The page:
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Lewis carries heavy heart after loss of former Texas A&M teammate

Aug. 2, 2013
 

The fundamentals prepare you for everything, but Patrick Lewis never saw this one coming.

A four-year starting center at Texas A&M University, Lewis went up against all-comers during one-on-one drills during his time at College Station. He absorbed bull rushes and spin moves from defensive linemen willing to give their left arm to wiggle and weave their way past you for a win.

The process forged friendships. You grew to appreciate your opposing linemen like brothers, which is one of the reasons why Lewis respected Polo Manukainiu so much.

Manukainiu, a 6-foot-5, 275-pound defensive lineman who decommitted from Oklahoma to join the Aggies after his official visit to College Station, spent a majority of his redshirt freshman year in 2012 going up against the likes of All-American tackles Luke Joeckel and Jake Matthews each day in practice.

As Lewis graduated to the NFL, he forecast big things for Manukainiu, which made the 19-year-old’s death in an automobile accident this past week all the more tragic.

“It was very startling,” said Lewis, now an undrafted rookie trying to make the Green Bay Packers’ roster. “It was one of those situations where you're like – not him. He was a really good person and you hate to see good people lose their lives and the way he did, unexpected and so early. It baffles you.”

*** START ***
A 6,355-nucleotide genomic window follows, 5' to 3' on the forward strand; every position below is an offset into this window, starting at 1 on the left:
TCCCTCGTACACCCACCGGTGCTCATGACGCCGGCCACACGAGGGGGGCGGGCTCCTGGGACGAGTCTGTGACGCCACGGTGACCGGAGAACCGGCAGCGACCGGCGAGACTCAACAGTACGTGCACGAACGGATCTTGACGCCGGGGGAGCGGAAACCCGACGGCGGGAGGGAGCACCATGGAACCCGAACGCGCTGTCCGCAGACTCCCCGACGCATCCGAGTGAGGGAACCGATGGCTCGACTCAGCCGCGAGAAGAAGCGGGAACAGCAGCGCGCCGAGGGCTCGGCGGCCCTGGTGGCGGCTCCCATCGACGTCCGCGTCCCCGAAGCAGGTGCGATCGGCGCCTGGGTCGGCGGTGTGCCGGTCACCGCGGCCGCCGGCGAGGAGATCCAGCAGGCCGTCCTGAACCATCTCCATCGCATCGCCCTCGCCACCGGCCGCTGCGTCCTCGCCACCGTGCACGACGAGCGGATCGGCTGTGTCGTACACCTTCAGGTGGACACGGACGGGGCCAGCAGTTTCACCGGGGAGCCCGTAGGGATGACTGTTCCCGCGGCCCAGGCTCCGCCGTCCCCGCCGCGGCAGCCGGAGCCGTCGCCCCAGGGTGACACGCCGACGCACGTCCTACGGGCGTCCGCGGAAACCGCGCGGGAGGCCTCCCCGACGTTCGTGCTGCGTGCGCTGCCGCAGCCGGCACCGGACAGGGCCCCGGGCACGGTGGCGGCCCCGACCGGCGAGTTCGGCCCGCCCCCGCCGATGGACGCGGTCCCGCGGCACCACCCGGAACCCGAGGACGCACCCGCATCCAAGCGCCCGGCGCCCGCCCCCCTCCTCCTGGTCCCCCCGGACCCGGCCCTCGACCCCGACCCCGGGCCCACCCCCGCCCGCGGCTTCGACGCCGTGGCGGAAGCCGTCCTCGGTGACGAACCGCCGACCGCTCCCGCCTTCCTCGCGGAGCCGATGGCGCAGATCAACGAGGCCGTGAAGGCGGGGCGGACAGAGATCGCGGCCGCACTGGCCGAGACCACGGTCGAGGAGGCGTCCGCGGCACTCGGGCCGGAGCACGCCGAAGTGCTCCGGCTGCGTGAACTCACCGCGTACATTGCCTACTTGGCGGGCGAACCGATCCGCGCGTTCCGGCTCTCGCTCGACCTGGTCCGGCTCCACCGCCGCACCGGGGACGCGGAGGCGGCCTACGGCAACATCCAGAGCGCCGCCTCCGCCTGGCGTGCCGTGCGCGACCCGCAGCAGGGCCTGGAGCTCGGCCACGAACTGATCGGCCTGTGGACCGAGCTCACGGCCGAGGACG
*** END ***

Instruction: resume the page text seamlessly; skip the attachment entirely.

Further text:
The incident occurred on Monday evening near Cuba, N.M., when the driver of the vehicle reportedly over-corrected, resulting in a rollover and the death of three individuals, including Manukainiu and Utah freshman defensive tackle Gaius Vaenuku. Both individuals were ejected from the vehicle.

New Mexico State Police said alcohol wasn't a factor, although it appeared the driver was the only one in the car wearing a seat belt, according to ESPN.

The loss weighed on the mind of Lewis during the remaining week of practice. He took to Twitter immediately on Tuesday night with the first 13 characters of his tweet saying all that need be said: “Not Polo man.”

Meanwhile, Lewis is pushing ahead during during one-on-one drill work. According to Press-Gazette Media statistics, he's currently 9-5 against the team's defensive linemen.

The competition is difficult, opposing linemen are stronger and equipped with multiple moves to beat you, but like anything Lewis has his eye set on winning the next battle in front of him.

For the moment, that battle for everyone associated with Texas A&M lies with Manukainiu, whom Lewis remembers as a great person, well-liked among all the Aggie athletes regardless of sport and a football player whose ceiling was unlimited.

“Everybody is kind of grieving about it,” Lewis said. “There’s really not much we can do now but keep praying for his family and praying for the football team down at Texas A&M. They keep on keeping on, get it together for each other and be there for each other. That’s what we do. We Aggies mourn together. They’re going to have their own deal down there at College Station. They’re going to pretty much turn it into a celebration, so it ain’t so sad.”

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